Camino Inglés 2016 route reports by James Portelli. Meet James in Camino Collaborations. Below are the five stages of the Camino Inglés that his group walked in May 2016. Check out the final episode, Santiago to Finisterre. Enjoy!
- Ferrol to Pontedeume
- Pontedeume to Betanzos
- Betanzos to O Mesón Do Vento
- O Mesón Do Vento to Sigüeiro
- Sigüeiro to Santiago
- Santiago to Finisterre (separate route / page)
The Rain Camino 1: Ferrol to Pontedeume
Having enjoyed five days in Barcelona, Tucc and I flew in to Santiago de Compostela to meet with other fellow Maltese pilgrims—forty in all—of whom another six were undertaking Camino Inglés. We flew in with Vueling about an hour and a half before our companions arrived from Madrid with Ryanair.
The drive to Ferrol at just past 10 p.m. was a pleasant one, even though it rained all the way. We arrived at Parador de Ferrol close to midnight. Apparently we were the first Maltese to stay at the Parador since it opened its doors as a hotel in 1961.
We were greeted by a very hospitable duty manager, who, after giving us the first sello (stamp), provided us with a map and explained in great detail the route from Ferrol to Pontedeume. This was predominantly because there are three Caminos in and around Ferrol marked by arrows in different colors; we were to follow the yellow ones.
There are many landmarks one can look for when trying to establish where on the waterfront the Camino starts—the base of the Spanish Navy, a cruxeiro (cross), Parador de Ferrol, or the arch into Carmen Cruxeiras Street (Calle de Carmen Cruxeiras). Pilgrims landing in Ferrol commenced their Camino from the harbor steps. Nowadays, the accepted starting point is the first Camino Inglés milestone, more or less opposite the information kiosk in the port of Ferrol. From there we followed the road into the old town, past Parador de Ferrol, and through Rúa Real to the naval base, and we walked adjacent to its perimeter until we exited the town of Ferrol.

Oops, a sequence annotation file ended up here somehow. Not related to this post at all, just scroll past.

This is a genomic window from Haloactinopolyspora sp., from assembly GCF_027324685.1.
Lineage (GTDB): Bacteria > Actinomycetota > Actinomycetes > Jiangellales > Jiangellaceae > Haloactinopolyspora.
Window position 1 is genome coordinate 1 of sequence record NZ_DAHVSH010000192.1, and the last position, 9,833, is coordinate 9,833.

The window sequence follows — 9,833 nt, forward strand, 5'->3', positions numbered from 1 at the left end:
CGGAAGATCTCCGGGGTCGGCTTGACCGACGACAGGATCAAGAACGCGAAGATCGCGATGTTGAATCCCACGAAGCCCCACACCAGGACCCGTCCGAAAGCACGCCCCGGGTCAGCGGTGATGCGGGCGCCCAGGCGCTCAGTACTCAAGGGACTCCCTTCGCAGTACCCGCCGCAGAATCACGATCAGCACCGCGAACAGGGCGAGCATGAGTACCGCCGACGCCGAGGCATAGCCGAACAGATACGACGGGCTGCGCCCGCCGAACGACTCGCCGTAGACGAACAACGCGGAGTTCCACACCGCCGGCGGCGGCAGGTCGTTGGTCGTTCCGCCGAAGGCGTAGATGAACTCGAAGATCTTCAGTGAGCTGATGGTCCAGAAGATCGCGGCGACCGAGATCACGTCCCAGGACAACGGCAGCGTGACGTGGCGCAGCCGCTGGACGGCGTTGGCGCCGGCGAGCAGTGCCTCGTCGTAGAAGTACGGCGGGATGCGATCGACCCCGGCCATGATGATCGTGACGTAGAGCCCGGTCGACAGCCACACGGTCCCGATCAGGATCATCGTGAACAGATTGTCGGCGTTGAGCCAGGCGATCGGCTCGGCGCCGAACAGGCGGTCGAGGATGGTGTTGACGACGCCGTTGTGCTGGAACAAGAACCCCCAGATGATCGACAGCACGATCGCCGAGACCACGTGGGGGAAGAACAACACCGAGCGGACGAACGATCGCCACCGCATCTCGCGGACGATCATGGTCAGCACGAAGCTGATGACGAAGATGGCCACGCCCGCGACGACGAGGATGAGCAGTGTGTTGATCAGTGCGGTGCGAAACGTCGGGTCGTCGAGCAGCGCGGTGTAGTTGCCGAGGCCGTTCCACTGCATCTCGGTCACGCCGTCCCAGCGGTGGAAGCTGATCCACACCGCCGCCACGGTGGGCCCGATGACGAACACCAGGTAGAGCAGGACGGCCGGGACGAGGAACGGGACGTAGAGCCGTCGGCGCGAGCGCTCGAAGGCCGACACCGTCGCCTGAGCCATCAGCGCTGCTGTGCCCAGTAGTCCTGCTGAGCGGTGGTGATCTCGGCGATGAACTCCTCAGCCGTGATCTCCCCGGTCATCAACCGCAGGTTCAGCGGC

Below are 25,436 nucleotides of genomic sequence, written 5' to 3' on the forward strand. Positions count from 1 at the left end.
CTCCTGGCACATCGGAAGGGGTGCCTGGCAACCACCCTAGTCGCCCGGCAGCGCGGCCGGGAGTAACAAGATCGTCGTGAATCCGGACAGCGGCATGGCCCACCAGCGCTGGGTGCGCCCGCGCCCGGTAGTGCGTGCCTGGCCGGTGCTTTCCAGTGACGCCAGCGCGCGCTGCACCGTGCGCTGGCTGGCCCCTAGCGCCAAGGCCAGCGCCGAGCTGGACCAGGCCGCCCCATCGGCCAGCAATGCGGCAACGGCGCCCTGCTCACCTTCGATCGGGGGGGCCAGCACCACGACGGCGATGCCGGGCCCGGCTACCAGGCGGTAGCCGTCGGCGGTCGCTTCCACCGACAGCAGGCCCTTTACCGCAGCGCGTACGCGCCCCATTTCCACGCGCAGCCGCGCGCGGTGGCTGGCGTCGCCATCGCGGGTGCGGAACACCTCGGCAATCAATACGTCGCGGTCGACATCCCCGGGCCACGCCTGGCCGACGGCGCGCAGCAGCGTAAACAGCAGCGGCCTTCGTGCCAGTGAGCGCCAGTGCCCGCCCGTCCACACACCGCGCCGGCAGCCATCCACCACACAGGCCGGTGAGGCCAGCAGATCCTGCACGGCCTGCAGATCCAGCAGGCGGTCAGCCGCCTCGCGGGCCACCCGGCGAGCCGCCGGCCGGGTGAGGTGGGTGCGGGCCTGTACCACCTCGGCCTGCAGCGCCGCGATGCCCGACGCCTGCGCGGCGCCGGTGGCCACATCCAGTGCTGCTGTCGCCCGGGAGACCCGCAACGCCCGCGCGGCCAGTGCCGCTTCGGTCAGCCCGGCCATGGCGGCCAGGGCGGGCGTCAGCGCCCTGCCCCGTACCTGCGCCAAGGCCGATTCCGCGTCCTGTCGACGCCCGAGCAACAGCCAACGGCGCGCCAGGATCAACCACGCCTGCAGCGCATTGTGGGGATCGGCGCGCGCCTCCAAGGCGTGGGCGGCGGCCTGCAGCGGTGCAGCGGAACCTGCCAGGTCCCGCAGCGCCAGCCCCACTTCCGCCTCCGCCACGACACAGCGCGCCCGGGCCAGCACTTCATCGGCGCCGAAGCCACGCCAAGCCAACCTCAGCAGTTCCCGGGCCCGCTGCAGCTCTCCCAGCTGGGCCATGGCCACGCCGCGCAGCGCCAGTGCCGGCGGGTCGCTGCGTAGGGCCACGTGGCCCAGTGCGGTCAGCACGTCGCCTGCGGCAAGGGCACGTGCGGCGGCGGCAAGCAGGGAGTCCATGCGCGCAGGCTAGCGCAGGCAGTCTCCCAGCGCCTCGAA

We commenced our Camino at 08:30 a.m. The first part of the day was a series of slight ascents and descents through San Martín de Xubia, Narón, Neda, and Fene. On that day, we walked 37 km in all.
The 1st Day
As we approached the Ferrol Promenade, it hit home that we had left the town behind when we reached the Church of San Martín de Xubia (a twelfth-century Benedictine monastery), with its cruxeiro and a statue of the Sacred Heart of Jesus.
From here the route proceeds into a forest path, toward a stone milldam, right before entering Narón.
The duty manager at the hotel had instructed us to cross the Navantia Bridge and immediately proceed to Fene and onward, to Pontedeume. This route would have been about 21 km long. Instead we opted for the traditional route around the estuary, which amounted to an overall trek of about 37 km.
Narón was the next town that we reached after Ferrol. Its main street leads to a bridge over Río de Xubia and into the village of Neda. In Neda we walked along the river, past the municipal albergue (hostel) and water fountains. Unfortunately, Iglesia de Santa María was closed, and we failed to see the sixteenth-century statue of Christ in Chains brought from England by John Dutton, a London merchant who supported English pilgrims on the Camino in the 1500s.